BlackbearEXPAND
Blackbear
Courtesy of Okeechobee Fest

Blackbear Is an Unstoppable Creative Force, Underground Icon, and Androgynous Sex Symbol

Blackbear is a dichotomy, the perfect anti-pop antihero for the murky space between the millennial and Z generations. He capitalizes on overindulgence in sex, drugs, money, and fame, but there's an ever-present darkness in his trap-influenced beats and lyrical content. Blackbear oozes confidence tempered by vulnerability and sensitivity.

He's the fashionable sad boy who sweeps a girl off her feet and onto a bed of money and cocaine — but doesn't love her...or if he did, wouldn't let her know. He's a fantasy cooked up in a Los Angeles studio, exploring themes that certainly aren't new but are presented in a way that's fresh and almost alarmingly direct, definitely blunter than contemporary heartthrobs Justin Bieber (for whom he wrote the hit “Boyfriend”) and Drake. But is it sincere?

“I don't do all the things I say I do in my songs, but nobody does,” he says. “I'm an honest person. I've nothing to hide. I just don't want to be on reality TV.”

Over the phone, he's more soft-spoken than his rich, soulful vocals would suggest. He sounds almost childlike, maybe a little inebriated, which would fit the Blackbear bill. Still, it feels more like talking to Matthew Musto than his alter ego, as blurred as the line between them may be.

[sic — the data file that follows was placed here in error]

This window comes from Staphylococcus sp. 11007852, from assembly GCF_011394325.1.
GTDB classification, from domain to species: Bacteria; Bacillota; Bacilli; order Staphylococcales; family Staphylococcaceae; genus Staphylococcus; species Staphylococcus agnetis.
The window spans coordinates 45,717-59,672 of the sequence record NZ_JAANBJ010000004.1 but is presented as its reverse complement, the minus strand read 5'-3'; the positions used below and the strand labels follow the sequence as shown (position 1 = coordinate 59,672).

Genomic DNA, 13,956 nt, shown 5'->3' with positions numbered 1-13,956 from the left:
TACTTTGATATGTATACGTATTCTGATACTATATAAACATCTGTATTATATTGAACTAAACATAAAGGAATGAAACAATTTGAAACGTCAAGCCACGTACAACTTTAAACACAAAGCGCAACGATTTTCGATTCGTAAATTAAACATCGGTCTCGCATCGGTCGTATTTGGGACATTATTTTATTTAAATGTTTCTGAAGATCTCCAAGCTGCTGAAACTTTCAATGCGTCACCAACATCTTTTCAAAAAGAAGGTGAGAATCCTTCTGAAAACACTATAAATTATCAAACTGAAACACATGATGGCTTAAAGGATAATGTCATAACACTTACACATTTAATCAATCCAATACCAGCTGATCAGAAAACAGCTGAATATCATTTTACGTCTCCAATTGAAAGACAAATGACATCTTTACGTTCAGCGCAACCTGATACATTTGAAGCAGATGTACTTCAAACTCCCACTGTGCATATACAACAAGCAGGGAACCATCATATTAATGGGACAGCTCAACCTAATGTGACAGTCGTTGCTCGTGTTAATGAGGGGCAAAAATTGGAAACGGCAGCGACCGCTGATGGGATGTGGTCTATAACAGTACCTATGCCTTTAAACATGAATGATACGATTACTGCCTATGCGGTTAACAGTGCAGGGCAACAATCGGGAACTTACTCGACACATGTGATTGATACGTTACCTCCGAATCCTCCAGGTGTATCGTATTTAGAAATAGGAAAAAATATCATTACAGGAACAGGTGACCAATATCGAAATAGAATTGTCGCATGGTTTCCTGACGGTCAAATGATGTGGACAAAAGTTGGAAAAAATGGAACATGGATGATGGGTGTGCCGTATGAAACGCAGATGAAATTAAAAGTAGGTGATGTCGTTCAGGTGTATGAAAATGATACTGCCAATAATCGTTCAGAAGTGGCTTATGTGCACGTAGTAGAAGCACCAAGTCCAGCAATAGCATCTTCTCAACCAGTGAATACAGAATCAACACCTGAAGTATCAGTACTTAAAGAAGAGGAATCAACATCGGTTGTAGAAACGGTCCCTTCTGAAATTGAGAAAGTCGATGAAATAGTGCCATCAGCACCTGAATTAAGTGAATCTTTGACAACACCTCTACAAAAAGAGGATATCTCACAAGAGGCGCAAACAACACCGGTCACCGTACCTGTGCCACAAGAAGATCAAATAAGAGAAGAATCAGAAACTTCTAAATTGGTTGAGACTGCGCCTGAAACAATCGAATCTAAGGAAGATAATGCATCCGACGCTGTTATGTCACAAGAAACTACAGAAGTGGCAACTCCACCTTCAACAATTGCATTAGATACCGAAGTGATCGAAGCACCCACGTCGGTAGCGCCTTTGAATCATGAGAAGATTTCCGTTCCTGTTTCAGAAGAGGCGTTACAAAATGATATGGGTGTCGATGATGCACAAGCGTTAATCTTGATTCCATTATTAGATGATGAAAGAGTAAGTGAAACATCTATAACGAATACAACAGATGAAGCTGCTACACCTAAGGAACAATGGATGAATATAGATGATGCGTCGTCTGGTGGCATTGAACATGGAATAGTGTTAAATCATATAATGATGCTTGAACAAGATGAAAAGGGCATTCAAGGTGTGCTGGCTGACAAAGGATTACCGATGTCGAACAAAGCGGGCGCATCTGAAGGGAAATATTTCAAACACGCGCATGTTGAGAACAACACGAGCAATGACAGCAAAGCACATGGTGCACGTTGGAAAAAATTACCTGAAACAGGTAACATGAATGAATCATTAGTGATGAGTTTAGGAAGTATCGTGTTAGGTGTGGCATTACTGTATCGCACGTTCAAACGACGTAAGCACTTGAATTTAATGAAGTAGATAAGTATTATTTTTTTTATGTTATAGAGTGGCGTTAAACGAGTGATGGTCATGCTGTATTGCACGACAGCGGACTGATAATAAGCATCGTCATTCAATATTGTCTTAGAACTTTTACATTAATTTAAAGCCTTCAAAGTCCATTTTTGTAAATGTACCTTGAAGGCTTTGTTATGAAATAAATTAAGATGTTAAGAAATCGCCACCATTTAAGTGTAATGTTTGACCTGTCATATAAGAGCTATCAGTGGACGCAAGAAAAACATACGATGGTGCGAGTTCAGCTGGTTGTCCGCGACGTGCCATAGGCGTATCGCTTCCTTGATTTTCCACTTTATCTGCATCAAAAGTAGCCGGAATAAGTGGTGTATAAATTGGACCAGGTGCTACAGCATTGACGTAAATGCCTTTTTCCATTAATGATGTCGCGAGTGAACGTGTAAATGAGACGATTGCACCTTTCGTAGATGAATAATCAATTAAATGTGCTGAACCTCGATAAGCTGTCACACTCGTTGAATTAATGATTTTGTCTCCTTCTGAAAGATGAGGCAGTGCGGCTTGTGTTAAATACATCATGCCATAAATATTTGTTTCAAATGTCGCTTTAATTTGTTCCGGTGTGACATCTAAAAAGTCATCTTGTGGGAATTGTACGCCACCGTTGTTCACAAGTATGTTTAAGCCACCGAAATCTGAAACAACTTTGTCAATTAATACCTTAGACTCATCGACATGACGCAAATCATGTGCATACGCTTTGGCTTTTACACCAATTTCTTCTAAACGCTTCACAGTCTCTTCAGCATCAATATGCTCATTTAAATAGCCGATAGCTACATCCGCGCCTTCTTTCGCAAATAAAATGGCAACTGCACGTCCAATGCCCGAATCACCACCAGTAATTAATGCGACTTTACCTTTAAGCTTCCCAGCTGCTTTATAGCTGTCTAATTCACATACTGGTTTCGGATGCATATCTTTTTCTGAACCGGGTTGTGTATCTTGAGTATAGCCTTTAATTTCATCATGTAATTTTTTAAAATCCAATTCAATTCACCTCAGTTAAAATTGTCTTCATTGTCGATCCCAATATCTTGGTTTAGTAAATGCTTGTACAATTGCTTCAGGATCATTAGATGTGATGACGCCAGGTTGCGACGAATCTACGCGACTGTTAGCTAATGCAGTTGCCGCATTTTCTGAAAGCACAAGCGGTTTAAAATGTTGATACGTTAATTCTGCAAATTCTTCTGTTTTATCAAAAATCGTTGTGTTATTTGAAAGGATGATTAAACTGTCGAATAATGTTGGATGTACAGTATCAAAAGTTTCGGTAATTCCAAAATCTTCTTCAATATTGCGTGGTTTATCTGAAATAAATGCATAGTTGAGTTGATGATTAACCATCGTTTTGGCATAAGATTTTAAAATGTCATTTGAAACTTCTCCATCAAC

Musto, 27, began his life in Daytona Beach. Born poor, he was adopted by “an awesome Italian family” that he says made him “the boss I am today.” The family has thick roots in Pennsylvania. Streets there are named for his grandfather, but they soon took him back to his Daytona home.

“Growing up was different,” he says with a voice that trails as if his mind is a million miles deep into his past. “There's all different chapters of my life,” and this patchwork of experiences comes through in his dynamic sound.

Growing up in Daytona, he's not afraid to call himself a redneck. “I have several guns,” he says. “I have several dirt bikes and ATVs, good old country-boy things.” You can hear that influence in his acoustic renditions. Lyrics about screaming models who hover over lines of drugs come off like folk storytelling.